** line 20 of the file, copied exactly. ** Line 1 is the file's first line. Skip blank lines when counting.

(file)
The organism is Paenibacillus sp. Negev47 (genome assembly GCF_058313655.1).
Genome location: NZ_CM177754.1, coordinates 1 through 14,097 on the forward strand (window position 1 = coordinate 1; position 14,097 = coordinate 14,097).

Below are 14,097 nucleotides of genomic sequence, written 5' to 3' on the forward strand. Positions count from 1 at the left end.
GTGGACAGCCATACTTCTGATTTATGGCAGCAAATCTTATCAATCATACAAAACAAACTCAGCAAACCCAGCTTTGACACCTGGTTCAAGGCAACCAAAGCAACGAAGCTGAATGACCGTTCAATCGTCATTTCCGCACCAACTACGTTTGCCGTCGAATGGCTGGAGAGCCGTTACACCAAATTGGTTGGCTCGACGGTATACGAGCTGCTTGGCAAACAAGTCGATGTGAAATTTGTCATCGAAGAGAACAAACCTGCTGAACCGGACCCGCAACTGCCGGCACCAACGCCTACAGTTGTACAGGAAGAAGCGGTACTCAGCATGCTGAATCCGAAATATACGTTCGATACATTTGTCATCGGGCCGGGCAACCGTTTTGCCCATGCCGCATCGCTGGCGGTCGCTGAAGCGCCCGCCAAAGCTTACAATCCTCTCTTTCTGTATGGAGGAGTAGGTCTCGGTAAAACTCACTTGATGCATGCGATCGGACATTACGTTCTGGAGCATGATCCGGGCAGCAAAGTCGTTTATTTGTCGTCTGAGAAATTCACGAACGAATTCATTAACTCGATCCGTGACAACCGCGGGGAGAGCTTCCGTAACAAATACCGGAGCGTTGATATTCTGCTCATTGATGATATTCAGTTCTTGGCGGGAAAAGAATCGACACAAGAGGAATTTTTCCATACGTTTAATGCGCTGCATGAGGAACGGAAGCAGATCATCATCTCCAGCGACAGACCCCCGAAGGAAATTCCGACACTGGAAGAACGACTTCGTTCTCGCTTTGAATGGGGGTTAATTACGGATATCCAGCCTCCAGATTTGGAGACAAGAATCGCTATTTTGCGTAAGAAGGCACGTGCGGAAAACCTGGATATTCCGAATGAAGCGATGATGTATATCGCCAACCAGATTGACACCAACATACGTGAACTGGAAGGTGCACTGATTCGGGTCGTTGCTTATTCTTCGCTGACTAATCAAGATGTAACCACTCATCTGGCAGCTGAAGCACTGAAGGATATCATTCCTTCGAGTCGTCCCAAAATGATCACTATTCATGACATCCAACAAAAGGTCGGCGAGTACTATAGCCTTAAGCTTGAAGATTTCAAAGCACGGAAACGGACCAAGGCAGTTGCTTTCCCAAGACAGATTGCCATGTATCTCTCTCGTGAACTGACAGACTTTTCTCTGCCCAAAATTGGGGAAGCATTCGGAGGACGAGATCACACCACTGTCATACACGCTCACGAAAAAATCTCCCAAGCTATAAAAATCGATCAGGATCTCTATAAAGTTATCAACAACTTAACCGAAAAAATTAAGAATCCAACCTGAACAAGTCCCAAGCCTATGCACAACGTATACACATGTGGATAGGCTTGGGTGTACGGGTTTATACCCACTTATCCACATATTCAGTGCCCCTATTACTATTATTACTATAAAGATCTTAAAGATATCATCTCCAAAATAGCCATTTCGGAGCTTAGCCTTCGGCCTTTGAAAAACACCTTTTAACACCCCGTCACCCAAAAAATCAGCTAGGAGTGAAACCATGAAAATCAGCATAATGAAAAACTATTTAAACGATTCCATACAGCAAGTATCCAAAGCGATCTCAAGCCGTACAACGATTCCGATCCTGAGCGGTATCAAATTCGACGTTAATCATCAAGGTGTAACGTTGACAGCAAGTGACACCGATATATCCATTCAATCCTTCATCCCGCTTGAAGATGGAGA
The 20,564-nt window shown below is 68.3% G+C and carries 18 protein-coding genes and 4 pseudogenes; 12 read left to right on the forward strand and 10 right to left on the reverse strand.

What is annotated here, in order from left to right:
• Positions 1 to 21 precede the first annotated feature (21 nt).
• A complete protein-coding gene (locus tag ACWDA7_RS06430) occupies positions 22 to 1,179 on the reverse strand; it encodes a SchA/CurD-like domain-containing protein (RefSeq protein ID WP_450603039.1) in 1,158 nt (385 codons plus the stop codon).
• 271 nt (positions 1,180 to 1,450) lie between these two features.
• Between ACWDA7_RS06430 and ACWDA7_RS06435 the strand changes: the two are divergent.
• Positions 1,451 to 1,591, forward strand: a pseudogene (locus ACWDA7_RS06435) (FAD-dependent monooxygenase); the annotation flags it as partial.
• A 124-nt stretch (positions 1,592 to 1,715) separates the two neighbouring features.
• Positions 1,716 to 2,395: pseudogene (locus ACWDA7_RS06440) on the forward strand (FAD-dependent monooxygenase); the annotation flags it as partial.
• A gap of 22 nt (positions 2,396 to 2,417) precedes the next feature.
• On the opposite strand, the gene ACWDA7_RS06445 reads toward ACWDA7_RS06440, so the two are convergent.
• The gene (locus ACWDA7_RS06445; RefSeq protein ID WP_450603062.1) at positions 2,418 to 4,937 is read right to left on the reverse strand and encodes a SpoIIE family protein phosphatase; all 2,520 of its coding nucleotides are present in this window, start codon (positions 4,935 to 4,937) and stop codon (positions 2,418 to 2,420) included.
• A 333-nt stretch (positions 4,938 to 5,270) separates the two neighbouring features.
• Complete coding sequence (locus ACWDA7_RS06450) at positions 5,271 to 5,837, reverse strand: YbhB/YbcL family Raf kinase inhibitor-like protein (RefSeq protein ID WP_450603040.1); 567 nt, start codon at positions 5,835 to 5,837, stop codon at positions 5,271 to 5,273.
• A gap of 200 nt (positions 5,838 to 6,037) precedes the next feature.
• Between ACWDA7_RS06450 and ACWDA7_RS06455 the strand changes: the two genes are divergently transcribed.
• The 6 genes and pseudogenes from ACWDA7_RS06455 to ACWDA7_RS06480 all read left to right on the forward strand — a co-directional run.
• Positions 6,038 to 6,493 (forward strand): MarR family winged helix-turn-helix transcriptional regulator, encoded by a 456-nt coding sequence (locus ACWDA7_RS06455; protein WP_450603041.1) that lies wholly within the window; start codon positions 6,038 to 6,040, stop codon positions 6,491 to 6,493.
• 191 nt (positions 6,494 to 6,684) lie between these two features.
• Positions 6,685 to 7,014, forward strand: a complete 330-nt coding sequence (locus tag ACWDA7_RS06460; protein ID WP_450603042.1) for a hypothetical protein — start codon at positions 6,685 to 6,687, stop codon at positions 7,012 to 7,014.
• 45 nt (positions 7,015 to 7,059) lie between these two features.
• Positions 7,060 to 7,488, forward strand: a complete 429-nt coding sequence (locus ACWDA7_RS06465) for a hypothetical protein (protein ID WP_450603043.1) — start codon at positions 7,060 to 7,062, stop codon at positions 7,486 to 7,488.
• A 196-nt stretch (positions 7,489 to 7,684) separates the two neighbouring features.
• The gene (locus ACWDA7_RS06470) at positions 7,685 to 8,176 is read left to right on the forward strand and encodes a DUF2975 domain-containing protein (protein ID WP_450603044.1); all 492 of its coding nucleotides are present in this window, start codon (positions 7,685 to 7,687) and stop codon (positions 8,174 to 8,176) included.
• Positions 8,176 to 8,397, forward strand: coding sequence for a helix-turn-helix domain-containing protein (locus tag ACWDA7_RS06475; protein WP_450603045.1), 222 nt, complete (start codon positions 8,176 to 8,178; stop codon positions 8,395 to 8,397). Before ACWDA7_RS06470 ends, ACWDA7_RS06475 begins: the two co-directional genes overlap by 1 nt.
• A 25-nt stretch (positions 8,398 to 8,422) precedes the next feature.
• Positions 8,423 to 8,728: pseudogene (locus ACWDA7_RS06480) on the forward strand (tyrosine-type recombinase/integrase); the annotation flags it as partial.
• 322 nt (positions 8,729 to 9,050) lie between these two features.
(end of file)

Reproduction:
• Between ACWDA7_RS06450 and ACWDA7_RS06455 the strand changes: the two genes are divergently transcribed.